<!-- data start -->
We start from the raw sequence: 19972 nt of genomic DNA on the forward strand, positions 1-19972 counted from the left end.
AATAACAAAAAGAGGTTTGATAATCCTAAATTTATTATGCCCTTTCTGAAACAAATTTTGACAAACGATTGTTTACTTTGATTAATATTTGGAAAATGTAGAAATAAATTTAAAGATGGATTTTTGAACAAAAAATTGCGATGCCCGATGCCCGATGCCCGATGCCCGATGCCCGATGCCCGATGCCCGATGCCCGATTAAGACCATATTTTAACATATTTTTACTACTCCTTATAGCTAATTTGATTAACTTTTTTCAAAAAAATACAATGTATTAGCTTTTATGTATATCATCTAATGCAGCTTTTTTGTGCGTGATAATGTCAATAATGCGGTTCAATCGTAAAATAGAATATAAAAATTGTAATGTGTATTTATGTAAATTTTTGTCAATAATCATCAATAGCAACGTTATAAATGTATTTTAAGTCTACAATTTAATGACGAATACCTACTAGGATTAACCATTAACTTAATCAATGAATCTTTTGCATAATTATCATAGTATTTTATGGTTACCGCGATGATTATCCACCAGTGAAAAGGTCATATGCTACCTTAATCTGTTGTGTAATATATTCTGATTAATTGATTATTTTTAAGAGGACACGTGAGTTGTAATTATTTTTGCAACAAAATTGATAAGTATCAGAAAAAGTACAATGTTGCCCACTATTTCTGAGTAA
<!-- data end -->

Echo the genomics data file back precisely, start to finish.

We start from the raw sequence: 19972 nt of genomic DNA on the forward strand, positions 1-19972 counted from the left end.
AATAACAAAAAGAGGTTTGATAATCCTAAATTTATTATGCCCTTTCTGAAACAAATTTTGACAAACGATTGTTTACTTTGATTAATATTTGGAAAATGTAGAAATAAATTTAAAGATGGATTTTTGAACAAAAAATTGCGATGCCCGATGCCCGATGCCCGATGCCCGATGCCCGATGCCCGATGCCCGATGCCCGATTAAGACCATATTTTAACATATTTTTACTACTCCTTATAGCTAATTTGATTAACTTTTTTCAAAAAAATACAATGTATTAGCTTTTATGTATATCATCTAATGCAGCTTTTTTGTGCGTGATAATGTCAATAATGCGGTTCAATCGTAAAATAGAATATAAAAATTGTAATGTGTATTTATGTAAATTTTTGTCAATAATCATCAATAGCAACGTTATAAATGTATTTTAAGTCTACAATTTAATGACGAATACCTACTAGGATTAACCATTAACTTAATCAATGAATCTTTTGCATAATTATCATAGTATTTTATGGTTACCGCGATGATTATCCACCAGTGAAAAGGTCATATGCTACCTTAATCTGTTGTGTAATATATTCTGATTAATTGATTATTTTTAAGAGGACACGTGAGTTGTAATTATTTTTGCAACAAAATTGATAAGTATCAGAAAAAGTACAATGTTGCCCACTATTTCTGAGTAA